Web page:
Samsung’s wearables have historically set themselves apart with a neat hardware trick that keeps them in touch with classic, analogue watches: the rotating bezel.
First introduced on the Samsung Gear S2 smartwatch in 2015, the rotating bezel offers a different way of controlling app selection, providing more accuracy than stabbing at the tiny screen with your finger, and has been a popular feature all the way up to last year’s Galaxy Watch 4 Classic.
But it's time may soon be over. The reliable leaker Ice Universe has hinted that the Samsung Galaxy Watch 5 Pro won’t be getting the feature. In a reply to @sondesix’s tweet hoping the watch will come with a rotating bezel, Ice Universe simply responded: “Unfortunately, the galaxy watch5 pro will disappoint you.”
Unfortunately, the galaxy watch5 Pro will disappoint youMay 31, 2022
True, the phrasing is somewhat ambiguous and could refer to any number of ways in which the wearable could disappoint. But the fact that it’s a direct response to a tweet about rotating bezels makes that feel like a long shot.
If that reading is indeed correct, this isn’t the first time we’ve heard that the rotating bezel could be headed for the scrapheap. But previously my assumption was that while the ‘Classic’ might be no more, the feature would simply move over to the Pro in a bit of mild rebranding. This latest bit of intel suggests that’s not the case, and it really could be being abandoned this generation.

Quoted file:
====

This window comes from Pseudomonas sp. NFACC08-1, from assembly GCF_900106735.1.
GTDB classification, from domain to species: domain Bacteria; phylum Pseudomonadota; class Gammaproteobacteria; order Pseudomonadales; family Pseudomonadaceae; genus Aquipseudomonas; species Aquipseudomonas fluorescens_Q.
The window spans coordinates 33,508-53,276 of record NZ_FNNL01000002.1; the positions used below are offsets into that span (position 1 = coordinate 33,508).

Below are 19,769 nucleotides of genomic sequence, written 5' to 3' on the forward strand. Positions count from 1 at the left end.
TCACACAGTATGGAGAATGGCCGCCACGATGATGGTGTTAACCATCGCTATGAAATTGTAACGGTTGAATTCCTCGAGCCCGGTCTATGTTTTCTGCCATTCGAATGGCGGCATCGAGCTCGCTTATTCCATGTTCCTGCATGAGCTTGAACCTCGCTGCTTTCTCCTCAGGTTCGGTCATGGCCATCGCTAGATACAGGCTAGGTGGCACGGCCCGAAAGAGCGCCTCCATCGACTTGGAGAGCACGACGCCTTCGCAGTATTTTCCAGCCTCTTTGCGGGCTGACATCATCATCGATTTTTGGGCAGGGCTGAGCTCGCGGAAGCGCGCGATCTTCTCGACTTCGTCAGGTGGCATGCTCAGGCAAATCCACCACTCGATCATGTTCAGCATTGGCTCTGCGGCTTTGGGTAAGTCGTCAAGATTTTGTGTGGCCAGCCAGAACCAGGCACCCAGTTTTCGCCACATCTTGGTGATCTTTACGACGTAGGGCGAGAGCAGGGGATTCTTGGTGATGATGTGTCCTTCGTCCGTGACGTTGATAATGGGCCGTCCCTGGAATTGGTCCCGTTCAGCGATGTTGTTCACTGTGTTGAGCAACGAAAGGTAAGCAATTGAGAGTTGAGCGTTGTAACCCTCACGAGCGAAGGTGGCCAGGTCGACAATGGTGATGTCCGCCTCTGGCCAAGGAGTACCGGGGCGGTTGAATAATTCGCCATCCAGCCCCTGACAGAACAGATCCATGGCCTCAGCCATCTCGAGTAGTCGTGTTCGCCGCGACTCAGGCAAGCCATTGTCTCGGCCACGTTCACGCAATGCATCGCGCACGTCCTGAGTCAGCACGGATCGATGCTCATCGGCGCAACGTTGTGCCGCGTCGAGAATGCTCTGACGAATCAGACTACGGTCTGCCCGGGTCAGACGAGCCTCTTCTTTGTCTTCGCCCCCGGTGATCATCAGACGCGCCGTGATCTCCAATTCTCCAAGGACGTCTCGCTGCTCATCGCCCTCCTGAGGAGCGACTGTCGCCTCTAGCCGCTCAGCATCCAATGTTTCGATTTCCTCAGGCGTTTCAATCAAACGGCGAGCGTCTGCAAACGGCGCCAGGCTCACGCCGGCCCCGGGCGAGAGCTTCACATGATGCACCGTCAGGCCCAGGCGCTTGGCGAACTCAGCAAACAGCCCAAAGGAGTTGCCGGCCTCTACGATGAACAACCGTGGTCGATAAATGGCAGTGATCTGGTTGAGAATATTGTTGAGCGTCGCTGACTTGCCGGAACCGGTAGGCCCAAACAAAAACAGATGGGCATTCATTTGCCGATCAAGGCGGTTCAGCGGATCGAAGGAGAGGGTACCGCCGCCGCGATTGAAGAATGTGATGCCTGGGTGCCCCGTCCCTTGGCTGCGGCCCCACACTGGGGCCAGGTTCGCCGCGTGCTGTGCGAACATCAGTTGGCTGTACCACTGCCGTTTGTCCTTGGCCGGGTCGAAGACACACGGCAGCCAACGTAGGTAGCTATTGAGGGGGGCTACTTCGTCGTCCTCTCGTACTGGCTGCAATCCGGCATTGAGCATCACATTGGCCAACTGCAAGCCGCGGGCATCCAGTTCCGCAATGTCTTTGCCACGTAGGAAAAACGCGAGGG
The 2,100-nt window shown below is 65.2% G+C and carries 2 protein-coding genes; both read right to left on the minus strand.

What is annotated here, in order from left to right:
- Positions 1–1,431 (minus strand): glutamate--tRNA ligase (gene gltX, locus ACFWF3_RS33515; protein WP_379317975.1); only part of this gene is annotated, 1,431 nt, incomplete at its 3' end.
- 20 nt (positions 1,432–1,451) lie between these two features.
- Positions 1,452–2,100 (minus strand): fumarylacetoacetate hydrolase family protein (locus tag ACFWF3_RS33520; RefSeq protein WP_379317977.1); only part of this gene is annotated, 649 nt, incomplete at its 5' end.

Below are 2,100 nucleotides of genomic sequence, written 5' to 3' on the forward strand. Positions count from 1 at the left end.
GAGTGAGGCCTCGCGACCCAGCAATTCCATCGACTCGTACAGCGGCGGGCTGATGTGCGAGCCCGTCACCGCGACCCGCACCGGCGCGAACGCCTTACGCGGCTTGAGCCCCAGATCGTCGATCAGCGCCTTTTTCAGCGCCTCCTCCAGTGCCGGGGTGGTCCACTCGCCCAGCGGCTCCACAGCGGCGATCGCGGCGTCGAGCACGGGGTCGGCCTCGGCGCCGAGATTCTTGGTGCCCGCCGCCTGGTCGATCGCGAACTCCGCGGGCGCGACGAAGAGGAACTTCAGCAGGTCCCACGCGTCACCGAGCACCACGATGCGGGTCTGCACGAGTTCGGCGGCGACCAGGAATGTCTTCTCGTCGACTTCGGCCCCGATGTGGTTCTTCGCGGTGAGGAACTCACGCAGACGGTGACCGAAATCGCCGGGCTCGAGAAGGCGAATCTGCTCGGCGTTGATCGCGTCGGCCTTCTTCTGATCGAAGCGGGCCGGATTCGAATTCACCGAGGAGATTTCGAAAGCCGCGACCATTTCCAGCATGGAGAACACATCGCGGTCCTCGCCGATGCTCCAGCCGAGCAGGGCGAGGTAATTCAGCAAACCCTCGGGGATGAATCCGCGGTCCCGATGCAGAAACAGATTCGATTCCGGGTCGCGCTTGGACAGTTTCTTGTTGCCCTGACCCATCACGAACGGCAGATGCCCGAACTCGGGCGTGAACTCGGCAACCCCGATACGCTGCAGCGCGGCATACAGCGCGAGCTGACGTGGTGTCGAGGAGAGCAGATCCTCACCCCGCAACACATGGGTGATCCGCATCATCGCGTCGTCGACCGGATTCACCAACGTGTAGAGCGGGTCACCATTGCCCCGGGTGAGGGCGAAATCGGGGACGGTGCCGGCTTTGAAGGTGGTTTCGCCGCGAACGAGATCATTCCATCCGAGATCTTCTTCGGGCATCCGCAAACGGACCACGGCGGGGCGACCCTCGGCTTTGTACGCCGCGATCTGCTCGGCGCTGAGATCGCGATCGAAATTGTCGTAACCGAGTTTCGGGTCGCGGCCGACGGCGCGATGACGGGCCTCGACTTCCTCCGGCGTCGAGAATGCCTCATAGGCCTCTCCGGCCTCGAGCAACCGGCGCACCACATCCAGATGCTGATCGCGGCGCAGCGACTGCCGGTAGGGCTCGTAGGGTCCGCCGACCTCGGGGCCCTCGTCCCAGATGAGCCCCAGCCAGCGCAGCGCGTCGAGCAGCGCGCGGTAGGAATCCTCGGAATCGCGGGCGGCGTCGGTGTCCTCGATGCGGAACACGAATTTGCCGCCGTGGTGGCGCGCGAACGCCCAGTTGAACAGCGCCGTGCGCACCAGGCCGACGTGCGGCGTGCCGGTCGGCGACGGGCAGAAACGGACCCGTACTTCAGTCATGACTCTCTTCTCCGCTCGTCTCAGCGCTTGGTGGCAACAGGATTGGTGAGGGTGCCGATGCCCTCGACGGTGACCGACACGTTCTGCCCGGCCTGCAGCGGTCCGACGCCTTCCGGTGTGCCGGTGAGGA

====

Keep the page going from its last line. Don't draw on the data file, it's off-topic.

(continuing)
If that’s true, the Samsung Galaxy Watch 5 Pro does sound like a very different animal than its predecessors. We’ve already heard that the Watch 5 Pro sports a massive 572mAh battery (around 60% larger than the 361mAh cell found in the 46mm Galaxy Watch 4) and will feature both sapphire glass and titanium in the build. All of this could add up to a big and expensive wearable.
Samsung Galaxy Watch 5 charger leaks
One thing that does appear set to stay in the upcoming generation of Galaxy Watches is the wireless charging puck — at least in terms of appearance. SamMobile has spotted certification documentation for the ER-OR900 charger at the Korean Research Agency, and the supplied image makes it look identical to the previous generation.
A couple of caveats here. Firstly, this is only the charger for the Galaxy Watch 5, and not the Pro, so there could be something completely different to power up for the new and exciting model.
Secondly, appearances can be deceptive, and just because it looks the same on the outside, doesn’t mean it’s not more advanced within. The last-generation wearables were capped at 5W speeds, meaning it took around two hours to charge from zero to 100%.
Perhaps the new hardware will offer something a bit quicker, meaning less downtime overall. Certainly you’d hope so for the Pro, given its massive battery…